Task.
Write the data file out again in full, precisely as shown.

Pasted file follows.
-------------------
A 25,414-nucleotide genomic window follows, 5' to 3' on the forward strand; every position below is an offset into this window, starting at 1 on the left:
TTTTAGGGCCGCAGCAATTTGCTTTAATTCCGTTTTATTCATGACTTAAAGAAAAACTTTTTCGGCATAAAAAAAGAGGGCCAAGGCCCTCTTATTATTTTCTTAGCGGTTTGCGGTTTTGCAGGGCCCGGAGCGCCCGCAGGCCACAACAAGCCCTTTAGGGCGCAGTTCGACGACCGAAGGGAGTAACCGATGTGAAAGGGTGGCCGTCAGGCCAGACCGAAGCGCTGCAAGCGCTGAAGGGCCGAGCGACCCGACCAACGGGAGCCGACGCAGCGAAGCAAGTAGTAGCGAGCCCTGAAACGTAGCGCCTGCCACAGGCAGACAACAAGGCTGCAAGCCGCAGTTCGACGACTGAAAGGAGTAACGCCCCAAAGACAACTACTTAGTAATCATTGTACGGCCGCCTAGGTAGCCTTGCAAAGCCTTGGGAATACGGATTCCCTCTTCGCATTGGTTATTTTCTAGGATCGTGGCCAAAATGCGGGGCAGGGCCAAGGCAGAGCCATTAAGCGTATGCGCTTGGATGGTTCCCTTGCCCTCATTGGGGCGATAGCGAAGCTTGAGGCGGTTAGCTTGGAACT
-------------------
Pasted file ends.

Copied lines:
A 25,414-nucleotide genomic window follows, 5' to 3' on the forward strand; every position below is an offset into this window, starting at 1 on the left:
TTTTAGGGCCGCAGCAATTTGCTTTAATTCCGTTTTATTCATGACTTAAAGAAAAACTTTTTCGGCATAAAAAAAGAGGGCCAAGGCCCTCTTATTATTTTCTTAGCGGTTTGCGGTTTTGCAGGGCCCGGAGCGCCCGCAGGCCACAACAAGCCCTTTAGGGCGCAGTTCGACGACCGAAGGGAGTAACCGATGTGAAAGGGTGGCCGTCAGGCCAGACCGAAGCGCTGCAAGCGCTGAAGGGCCGAGCGACCCGACCAACGGGAGCCGACGCAGCGAAGCAAGTAGTAGCGAGCCCTGAAACGTAGCGCCTGCCACAGGCAGACAACAAGGCTGCAAGCCGCAGTTCGACGACTGAAAGGAGTAACGCCCCAAAGACAACTACTTAGTAATCATTGTACGGCCGCCTAGGTAGCCTTGCAAAGCCTTGGGAATACGGATTCCCTCTTCGCATTGGTTATTTTCTAGGATCGTGGCCAAAATGCGGGGCAGGGCCAAGGCAGAGCCATTAAGCGTATGCGCTTGGATGGTTCCCTTGCCCTCATTGGGGCGATAGCGAAGCTTGAGGCGGTTAGCTTGGAACT